His live performances were more of Q and A between himself and the audience, as he never failed to provide an opinion about any idea presented to him.
This film fearlessly bases it's integrity on John Hurt's performance and he doesn't let anyone down. Having played Crisp previously in a film based on Crisp's own book, The Naked Civil Servant, Hurt "leaves nothing unpacked" in his rendition of Crisp. When I think of Crisp now, I see John Hurt's face.
Story-wise, I found this film very informative about a less-public time in the life of a courageously defiant man who refused to let society keep him in the closet, both in England and the U.S. Finally I got some clarity on why Crisp fell out of favour during the beginning of the AIDS crisis. It's unfortunate that Crisp's analysis of AIDS as a "fad" turned out to be true in some ways. Perhaps the disease isn't a fad, but certainly people's fear and behavioural changes were temporary, as we now see in increasing infection rates of young people. If only his insights weren't treated as simplistic in the midst of panic, or if Crisp had had the fortitude (at 75) to lead a change in attitudes, the fight against this disease might have followed a different trajectory. Unfortunately that was not Crisp's role to play.
If you enjoyed The Naked Civil Servant, you will likely find this film equally interesting. Hurt is remarkable, and Crisp's perspectives are still relevant.
Quentin was a hero of sorts. The way this teleplay crafts a drama around his impressive one-liners is dazzaling. Not your usual mainstream fayre. No beginning/middle/end. Just a fabulous/ordinary life celebrated.
John Hurt's performance is first rate. He must have thought long and hard about the script before doing this project ---following as it does a triumphant original. All credit to him then, I loved it.
As a result, more or less the only 'plot event' of the film is the arrival of AIDS in New York, with even that seen largely through the effects on Crisp's career of a single dismissive quip (his reasoned attitude is that making too much of AIDS will only bolster public perception of homosexuals as disease-ridden outcasts, but this doesn't go down well among his target audience). Otherwise, "An Englishman in New York" consists largely of bons mots; little snippets of Crisp performing and delivering his famous lines, whether to an audience of one or to a small studio gathering.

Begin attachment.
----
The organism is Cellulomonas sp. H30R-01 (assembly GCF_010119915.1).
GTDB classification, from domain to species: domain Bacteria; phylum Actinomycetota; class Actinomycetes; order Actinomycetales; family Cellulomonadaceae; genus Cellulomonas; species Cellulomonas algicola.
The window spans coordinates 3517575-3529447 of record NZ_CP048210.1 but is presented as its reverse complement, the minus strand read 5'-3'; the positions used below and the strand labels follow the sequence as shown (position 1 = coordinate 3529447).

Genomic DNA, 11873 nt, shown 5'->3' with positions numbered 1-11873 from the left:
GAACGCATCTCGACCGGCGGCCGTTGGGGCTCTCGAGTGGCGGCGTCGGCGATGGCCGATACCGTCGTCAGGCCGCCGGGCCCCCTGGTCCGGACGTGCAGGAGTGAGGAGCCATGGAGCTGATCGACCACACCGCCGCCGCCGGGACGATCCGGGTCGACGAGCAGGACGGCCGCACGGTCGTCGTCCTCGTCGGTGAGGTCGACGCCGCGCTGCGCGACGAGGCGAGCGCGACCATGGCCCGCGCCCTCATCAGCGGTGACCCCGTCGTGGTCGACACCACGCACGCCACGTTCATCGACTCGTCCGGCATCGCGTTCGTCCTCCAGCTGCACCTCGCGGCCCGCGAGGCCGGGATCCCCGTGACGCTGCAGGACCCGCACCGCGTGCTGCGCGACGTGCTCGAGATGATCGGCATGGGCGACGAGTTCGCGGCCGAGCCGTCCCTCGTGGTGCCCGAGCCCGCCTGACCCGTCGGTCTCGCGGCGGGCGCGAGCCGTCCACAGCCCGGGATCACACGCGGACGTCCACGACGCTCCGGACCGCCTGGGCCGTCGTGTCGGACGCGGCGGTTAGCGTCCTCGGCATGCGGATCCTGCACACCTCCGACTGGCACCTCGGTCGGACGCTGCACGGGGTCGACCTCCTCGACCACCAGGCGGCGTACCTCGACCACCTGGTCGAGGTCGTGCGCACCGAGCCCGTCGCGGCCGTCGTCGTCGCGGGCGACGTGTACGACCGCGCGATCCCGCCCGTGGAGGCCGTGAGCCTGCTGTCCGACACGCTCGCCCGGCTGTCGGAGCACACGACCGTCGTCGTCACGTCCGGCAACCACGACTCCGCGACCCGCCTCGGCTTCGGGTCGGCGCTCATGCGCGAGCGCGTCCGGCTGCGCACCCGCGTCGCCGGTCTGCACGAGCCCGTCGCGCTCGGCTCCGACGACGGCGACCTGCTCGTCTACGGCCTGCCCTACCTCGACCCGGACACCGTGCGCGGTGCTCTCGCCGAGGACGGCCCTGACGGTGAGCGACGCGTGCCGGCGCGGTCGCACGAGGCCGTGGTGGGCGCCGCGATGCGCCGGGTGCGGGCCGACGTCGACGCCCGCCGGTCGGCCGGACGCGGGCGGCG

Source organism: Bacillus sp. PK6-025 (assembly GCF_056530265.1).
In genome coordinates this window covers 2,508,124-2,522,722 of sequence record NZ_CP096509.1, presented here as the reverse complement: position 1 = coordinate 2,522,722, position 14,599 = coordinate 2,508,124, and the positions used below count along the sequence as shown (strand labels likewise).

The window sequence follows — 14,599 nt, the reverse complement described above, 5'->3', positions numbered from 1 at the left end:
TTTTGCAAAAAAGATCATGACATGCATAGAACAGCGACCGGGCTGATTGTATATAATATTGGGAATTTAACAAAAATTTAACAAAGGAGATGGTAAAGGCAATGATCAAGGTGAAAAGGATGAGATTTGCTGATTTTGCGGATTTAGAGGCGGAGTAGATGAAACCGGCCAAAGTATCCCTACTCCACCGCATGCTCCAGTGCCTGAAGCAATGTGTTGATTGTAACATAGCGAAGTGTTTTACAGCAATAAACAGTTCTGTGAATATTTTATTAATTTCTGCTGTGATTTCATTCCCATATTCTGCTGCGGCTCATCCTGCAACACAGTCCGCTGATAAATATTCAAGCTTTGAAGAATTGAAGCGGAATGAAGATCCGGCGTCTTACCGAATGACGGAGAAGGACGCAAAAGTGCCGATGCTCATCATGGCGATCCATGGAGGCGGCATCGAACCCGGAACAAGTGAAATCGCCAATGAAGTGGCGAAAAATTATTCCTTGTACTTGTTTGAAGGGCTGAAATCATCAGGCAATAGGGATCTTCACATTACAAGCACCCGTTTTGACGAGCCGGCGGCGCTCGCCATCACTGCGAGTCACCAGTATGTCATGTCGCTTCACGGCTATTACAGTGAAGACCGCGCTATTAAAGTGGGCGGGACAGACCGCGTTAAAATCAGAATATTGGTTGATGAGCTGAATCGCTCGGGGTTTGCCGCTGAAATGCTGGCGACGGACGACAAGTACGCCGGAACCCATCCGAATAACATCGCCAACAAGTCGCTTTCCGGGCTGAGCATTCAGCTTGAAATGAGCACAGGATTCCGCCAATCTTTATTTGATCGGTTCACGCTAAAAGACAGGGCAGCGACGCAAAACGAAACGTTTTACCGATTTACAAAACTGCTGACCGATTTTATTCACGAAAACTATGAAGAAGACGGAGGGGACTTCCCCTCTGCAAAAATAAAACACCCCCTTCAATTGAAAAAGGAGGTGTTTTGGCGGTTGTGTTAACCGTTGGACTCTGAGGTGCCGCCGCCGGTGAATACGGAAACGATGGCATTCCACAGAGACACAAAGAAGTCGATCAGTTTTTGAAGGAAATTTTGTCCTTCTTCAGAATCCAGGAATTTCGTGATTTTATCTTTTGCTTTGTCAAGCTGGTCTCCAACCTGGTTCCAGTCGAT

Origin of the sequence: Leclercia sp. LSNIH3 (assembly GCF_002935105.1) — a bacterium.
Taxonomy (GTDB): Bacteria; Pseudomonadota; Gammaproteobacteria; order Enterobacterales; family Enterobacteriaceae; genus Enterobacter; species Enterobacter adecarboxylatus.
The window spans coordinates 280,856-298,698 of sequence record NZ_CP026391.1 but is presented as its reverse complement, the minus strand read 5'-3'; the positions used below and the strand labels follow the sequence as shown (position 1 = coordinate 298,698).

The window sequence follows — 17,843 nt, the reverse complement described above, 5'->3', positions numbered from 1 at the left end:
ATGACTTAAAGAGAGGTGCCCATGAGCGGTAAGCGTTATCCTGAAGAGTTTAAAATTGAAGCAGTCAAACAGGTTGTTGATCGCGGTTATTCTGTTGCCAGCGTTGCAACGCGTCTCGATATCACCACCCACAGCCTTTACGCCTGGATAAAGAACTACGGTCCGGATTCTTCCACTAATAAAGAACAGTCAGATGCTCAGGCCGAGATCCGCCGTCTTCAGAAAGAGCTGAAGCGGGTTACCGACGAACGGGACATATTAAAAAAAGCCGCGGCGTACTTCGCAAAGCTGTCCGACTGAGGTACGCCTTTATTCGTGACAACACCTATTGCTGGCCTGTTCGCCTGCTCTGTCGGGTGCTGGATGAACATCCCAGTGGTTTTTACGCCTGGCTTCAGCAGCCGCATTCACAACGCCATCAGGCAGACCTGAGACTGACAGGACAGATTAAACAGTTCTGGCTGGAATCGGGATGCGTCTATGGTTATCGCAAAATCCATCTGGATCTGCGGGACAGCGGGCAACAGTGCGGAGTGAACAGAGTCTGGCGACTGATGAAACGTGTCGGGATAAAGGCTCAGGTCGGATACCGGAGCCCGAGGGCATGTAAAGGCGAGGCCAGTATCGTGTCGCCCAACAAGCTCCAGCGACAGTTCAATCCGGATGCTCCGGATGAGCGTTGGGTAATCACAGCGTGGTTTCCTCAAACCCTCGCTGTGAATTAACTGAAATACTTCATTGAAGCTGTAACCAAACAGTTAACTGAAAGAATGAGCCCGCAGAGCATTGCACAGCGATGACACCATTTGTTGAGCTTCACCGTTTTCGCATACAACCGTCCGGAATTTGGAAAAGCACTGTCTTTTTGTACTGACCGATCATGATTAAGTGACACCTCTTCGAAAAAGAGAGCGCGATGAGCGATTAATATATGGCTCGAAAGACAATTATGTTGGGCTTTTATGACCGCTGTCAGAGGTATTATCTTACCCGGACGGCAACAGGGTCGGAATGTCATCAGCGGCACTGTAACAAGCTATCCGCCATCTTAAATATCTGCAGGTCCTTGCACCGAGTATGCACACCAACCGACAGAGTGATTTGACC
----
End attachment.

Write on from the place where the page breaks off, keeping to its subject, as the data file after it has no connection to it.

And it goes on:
That said, given the limitations of its material the film manages to pull off the difficult trick of its predecessor, presenting its deliberately flamboyant, over-the-top protagonist as a sympathetic human being whose pose we not only condone but find ourselves applauding. I generally shy away from 'gay issues', but find myself feeling here for the people he meets and the prejudice he encounters, both from them and on their behalf. In some ways, it is as hard to be a determinedly effeminate homosexual among the butch 'clones' of an out-of-the-closet New York as among the disapproving middle classes of pre-war England.
John Hurt does an excellent task in portraying the physical aging of the character, and of course it is a great bonus to have the same actor appearing in both films with a genuine generational time-lapse between them. It is just a truism that -- despite Quentin Crisp's much-repeated prediction that every year "things are going to get worse" -- happiness, as the proverb has it, simply doesn't make for such an enthralling story as do troubled times; and this is essentially a depiction of a man who has finally come to terms with the world, and it with him. As such it is well-meaning and pretty well executed, but not a particularly unmissable experience.
And inevitably it is less touching and less striking than its predecessor.